Posts Tagged ‘memory problems’

“Lumosity increases brain power.” – Doc Meek

Monday, December 13, 2010. Today I am grateful for my brain. With the proper nutritional supplements and HBOT (hyperbaric oxygen therapy), my brain is restoring and retaining its memory and other cognitive functions which it was losing. Cognitive decline is scary and it was wonderful to be able to reverse this!

Brain training also helps to retain and restore cognitive functions.

File:NIA human brain drawing.jpg

Image from: http://en.wikipedia.org/wiki/File:NIA_human_brain_drawing.jpg

Brain Training Games

Your brain, just brighter.

  • Enhance memory and attention
  • Improve mental speed and flexibility
  • Achieve your cognitive goals
  • 10 minutes/day can sharpen your brain
  • Trusted by doctors and experts

Improve your brain

Lumosity.com has been clinically proven to support brain health. Our users report profound results: faster name recall, greater attention to detail, better concentration, and quicker problem-solving skills.

Science that works

Designed by neuroscientists, our web-based training program makes brains smarter, faster and more flexible. Our team works with researchers at Stanford and UCSF to design cutting-edge tools.

Enjoyed by millions

Lumosity works. Just ask our ten million users. They’ll agree that we’ve engineered an affordable, accessible and – most importantly – enjoyable solution for significant and long-lasting cognitive benefits.

As featured in: “With Lumosity, I feel like I’m exercising the most important muscle I have. You’ve got to keep working your brain, and Lumosity makes it fun!” – Linda Alexander ………………………………………………………………………………..

Thank you Lumosity.com, for bringing help to both younger and older brains!

Doc Meek, Monday, December 13, 2010, on my daughter Tanya’s laptop, Sherwood Park, Alberta, CANADA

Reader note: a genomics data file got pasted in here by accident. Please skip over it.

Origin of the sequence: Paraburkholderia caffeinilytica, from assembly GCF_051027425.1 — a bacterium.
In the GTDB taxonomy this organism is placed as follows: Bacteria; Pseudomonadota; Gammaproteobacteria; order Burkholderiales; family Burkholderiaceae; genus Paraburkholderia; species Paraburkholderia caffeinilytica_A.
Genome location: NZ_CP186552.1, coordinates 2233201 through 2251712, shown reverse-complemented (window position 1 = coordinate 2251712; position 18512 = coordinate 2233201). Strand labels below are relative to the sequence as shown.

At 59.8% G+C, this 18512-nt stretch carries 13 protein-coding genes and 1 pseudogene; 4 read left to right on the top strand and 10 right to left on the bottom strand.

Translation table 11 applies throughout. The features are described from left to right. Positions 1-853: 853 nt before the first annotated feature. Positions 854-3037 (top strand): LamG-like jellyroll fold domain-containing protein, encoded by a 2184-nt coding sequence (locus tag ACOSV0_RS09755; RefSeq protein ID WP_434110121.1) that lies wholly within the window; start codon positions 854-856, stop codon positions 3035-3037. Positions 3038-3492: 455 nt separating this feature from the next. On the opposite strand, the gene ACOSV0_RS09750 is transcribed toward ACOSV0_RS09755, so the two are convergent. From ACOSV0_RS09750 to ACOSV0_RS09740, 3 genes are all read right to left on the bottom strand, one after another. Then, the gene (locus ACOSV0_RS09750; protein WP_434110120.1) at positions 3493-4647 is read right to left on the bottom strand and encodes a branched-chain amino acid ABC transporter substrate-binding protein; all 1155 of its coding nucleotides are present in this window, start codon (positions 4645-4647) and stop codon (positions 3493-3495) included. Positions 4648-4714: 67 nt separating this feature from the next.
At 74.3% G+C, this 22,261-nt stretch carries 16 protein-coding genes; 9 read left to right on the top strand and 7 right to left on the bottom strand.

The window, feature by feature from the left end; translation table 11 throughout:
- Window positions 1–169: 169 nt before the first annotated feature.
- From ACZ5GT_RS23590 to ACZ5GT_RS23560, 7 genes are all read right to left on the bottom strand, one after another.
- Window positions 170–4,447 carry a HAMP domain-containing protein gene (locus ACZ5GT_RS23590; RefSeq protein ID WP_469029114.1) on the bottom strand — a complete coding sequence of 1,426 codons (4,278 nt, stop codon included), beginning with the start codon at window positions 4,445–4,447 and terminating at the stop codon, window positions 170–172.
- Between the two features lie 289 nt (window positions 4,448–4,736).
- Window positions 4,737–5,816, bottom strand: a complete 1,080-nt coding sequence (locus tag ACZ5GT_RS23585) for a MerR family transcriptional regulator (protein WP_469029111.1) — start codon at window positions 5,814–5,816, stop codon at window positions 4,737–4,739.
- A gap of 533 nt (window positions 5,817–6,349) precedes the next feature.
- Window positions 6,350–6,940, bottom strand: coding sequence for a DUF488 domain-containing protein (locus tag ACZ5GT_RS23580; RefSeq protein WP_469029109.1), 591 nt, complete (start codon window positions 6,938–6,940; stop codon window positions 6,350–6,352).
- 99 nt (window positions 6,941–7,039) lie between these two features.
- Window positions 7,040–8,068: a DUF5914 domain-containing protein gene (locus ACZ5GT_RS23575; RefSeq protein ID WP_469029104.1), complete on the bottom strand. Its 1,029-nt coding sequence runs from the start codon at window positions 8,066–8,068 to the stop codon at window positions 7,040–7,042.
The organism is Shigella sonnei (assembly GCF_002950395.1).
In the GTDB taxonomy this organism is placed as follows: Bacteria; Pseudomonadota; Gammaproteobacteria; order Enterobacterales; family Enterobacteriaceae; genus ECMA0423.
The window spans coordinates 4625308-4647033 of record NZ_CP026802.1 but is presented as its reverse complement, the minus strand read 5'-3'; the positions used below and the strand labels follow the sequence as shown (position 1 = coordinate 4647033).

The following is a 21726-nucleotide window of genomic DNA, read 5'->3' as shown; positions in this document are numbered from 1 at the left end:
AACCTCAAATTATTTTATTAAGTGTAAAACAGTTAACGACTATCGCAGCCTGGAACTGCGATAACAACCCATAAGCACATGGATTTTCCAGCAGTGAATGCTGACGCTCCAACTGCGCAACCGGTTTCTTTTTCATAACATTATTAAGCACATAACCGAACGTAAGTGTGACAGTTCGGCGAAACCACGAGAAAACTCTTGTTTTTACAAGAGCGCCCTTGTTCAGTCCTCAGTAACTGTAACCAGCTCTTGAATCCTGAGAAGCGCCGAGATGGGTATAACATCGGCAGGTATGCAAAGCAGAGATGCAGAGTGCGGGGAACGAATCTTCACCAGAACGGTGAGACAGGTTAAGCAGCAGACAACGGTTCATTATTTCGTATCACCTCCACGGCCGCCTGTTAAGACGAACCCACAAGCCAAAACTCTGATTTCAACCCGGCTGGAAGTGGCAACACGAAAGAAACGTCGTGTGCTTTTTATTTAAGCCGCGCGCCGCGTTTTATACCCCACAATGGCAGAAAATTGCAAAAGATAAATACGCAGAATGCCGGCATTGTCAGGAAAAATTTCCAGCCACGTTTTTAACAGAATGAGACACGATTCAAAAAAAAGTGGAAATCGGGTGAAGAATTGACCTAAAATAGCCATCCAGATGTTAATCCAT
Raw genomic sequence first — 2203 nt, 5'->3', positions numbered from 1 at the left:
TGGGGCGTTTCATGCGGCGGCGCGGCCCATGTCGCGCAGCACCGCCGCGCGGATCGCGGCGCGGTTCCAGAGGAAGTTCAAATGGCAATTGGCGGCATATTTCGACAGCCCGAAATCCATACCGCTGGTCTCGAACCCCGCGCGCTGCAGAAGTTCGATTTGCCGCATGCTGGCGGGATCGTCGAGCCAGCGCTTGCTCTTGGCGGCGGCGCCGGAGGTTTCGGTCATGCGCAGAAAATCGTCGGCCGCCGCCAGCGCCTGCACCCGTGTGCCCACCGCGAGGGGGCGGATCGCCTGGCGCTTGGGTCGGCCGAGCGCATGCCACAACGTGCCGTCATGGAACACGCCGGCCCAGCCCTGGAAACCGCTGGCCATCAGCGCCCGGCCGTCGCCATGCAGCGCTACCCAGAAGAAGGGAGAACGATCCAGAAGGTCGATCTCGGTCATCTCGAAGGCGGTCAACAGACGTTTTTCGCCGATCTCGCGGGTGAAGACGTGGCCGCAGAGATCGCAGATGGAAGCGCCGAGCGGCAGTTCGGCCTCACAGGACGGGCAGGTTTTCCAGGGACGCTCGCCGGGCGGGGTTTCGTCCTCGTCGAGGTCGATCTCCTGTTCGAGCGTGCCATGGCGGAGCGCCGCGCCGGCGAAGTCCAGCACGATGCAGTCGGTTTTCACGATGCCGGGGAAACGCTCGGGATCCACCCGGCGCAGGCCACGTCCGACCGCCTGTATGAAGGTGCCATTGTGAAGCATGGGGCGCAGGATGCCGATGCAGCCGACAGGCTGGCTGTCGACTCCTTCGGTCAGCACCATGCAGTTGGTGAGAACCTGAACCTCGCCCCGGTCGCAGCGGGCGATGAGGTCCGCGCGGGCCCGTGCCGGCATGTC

J. Collins Meek, Ph.D. (Doc Meek)
“What if you are smarter than you think?”
Learning Specialist https://docmeek.com

For brain health, ensure heart health (short video):
http://www.amiraclemolecule.com/themeekteam
More on heart health http://www.themeekteam.info
Ph (801) 971-1812 (Jeannette); Fax [801] 282-6026

THE LEARNING CLINIC WORLDWIDE, INC.
CANADA: P.O. Box 3105, Sherwood Park, AB T8H 2T1
TONGA: Mele Taumoepeau, P.O. Box 60, Nuku’alofa
USA: 3688 W 9800 S, #138, South Jordan, UT 84095

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“Innovative Perlmutter Health Center.” – Doc Meek

Wednesday, November 24, 2010. Today I am grateful for David Perlmutter, M.D., a Board-Certified Neurologist with a worldwide practice centered in Naples, on the west coast of Florida.

Images and text below from Dr. Perlmutter’s website: http://www.perlhealth.com

“Raise a Smarter Child by Kindergarten”

Raise a Smarter Child by Kindergarten
by David Perlmutter, MD, FACN, ABIHM Learn More »

“The Better Brain Book”
 

by David Perlmutter, MD, FACN, ABIHM Learn More »

Dr. Perlmutter works innovatively with a wide variety of neurological and nutritional issues and preventive medicine, including helping adults and children overcome learning problems.

This  makes him a hero in my eyes, as I have been helping adults and children triumph over learning difficulties for more than 30 years now.

Thank you, Dr. Perlmutter, for inspiring hope for children and parents and others!

Doc Meek, Wednesday, November 24, 2010, at the Super 8 Motel in Dania Beach, Florida (on the east coast of Florida, opposite Dr. Perlmutter’s office on the west coast at Naples).

J. Collins Meek, Ph.D. (Doc Meek)
“What if you are smarter than you think?”
Learning Specialist https://docmeek.com

For brain health, ensure heart health (short video):
http://www.amiraclemolecule.com/themeekteam
More on heart health http://www.themeekteam.info
Ph (801) 971-1812 (Jeannette); Fax [801] 282-6026

THE LEARNING CLINIC WORLDWIDE, INC.
CANADA: P.O. Box 3105, Sherwood Park, AB T8H 2T1
TONGA: Mele Taumoepeau, P.O. Box 60, Nuku’alofa
USA: 3688 W 9800 S, #138, South Jordan, UT 84095

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A placid lake and a new friend

Monday, September 13, 2010. I am grateful for my health issues that call up my empathy for others who are struggling with health issues.